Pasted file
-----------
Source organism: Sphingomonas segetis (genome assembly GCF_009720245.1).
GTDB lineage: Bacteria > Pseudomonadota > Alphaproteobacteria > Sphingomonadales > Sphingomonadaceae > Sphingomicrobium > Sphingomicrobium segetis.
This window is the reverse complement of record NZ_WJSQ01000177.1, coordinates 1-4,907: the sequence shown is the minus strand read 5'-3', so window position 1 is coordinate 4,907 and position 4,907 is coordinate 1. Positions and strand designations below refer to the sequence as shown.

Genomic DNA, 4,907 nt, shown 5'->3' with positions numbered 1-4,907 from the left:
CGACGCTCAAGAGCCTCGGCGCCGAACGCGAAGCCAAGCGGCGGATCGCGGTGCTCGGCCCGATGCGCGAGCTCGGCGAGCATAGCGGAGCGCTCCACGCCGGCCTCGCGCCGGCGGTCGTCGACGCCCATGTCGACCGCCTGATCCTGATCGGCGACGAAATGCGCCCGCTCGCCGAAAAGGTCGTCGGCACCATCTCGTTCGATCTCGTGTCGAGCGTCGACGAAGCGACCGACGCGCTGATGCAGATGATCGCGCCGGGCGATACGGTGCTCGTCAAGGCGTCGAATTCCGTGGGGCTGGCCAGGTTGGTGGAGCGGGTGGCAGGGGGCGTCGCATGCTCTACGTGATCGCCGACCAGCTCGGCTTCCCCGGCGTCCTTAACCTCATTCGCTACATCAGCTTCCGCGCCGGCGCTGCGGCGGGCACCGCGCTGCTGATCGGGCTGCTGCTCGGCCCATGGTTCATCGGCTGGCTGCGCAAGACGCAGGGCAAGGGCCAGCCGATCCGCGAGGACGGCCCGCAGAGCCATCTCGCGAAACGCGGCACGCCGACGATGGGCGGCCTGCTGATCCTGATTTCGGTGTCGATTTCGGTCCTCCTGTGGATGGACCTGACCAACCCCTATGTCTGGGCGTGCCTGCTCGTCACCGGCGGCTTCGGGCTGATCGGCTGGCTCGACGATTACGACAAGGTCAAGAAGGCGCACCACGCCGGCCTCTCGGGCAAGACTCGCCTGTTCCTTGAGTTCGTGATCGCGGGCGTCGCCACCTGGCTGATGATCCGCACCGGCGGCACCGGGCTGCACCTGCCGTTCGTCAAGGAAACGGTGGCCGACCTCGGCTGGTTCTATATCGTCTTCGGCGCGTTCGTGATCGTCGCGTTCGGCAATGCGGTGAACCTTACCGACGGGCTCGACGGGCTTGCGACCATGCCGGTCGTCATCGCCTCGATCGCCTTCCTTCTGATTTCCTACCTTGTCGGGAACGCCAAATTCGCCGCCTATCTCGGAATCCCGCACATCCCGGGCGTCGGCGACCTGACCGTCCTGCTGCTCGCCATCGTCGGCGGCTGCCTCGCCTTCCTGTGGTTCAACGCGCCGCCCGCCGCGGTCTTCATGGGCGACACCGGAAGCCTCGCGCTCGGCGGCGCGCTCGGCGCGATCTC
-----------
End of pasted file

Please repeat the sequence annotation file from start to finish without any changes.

Source organism: Sphingomonas segetis (genome assembly GCF_009720245.1).
GTDB lineage: Bacteria > Pseudomonadota > Alphaproteobacteria > Sphingomonadales > Sphingomonadaceae > Sphingomicrobium > Sphingomicrobium segetis.
This window is the reverse complement of record NZ_WJSQ01000177.1, coordinates 1-4,907: the sequence shown is the minus strand read 5'-3', so window position 1 is coordinate 4,907 and position 4,907 is coordinate 1. Positions and strand designations below refer to the sequence as shown.

Genomic DNA, 4,907 nt, shown 5'->3' with positions numbered 1-4,907 from the left:
CGACGCTCAAGAGCCTCGGCGCCGAACGCGAAGCCAAGCGGCGGATCGCGGTGCTCGGCCCGATGCGCGAGCTCGGCGAGCATAGCGGAGCGCTCCACGCCGGCCTCGCGCCGGCGGTCGTCGACGCCCATGTCGACCGCCTGATCCTGATCGGCGACGAAATGCGCCCGCTCGCCGAAAAGGTCGTCGGCACCATCTCGTTCGATCTCGTGTCGAGCGTCGACGAAGCGACCGACGCGCTGATGCAGATGATCGCGCCGGGCGATACGGTGCTCGTCAAGGCGTCGAATTCCGTGGGGCTGGCCAGGTTGGTGGAGCGGGTGGCAGGGGGCGTCGCATGCTCTACGTGATCGCCGACCAGCTCGGCTTCCCCGGCGTCCTTAACCTCATTCGCTACATCAGCTTCCGCGCCGGCGCTGCGGCGGGCACCGCGCTGCTGATCGGGCTGCTGCTCGGCCCATGGTTCATCGGCTGGCTGCGCAAGACGCAGGGCAAGGGCCAGCCGATCCGCGAGGACGGCCCGCAGAGCCATCTCGCGAAACGCGGCACGCCGACGATGGGCGGCCTGCTGATCCTGATTTCGGTGTCGATTTCGGTCCTCCTGTGGATGGACCTGACCAACCCCTATGTCTGGGCGTGCCTGCTCGTCACCGGCGGCTTCGGGCTGATCGGCTGGCTCGACGATTACGACAAGGTCAAGAAGGCGCACCACGCCGGCCTCTCGGGCAAGACTCGCCTGTTCCTTGAGTTCGTGATCGCGGGCGTCGCCACCTGGCTGATGATCCGCACCGGCGGCACCGGGCTGCACCTGCCGTTCGTCAAGGAAACGGTGGCCGACCTCGGCTGGTTCTATATCGTCTTCGGCGCGTTCGTGATCGTCGCGTTCGGCAATGCGGTGAACCTTACCGACGGGCTCGACGGGCTTGCGACCATGCCGGTCGTCATCGCCTCGATCGCCTTCCTTCTGATTTCCTACCTTGTCGGGAACGCCAAATTCGCCGCCTATCTCGGAATCCCGCACATCCCGGGCGTCGGCGACCTGACCGTCCTGCTGCTCGCCATCGTCGGCGGCTGCCTCGCCTTCCTGTGGTTCAACGCGCCGCCCGCCGCGGTCTTCATGGGCGACACCGGAAGCCTCGCGCTCGGCGGCGCGCTCGGCGCGATCTC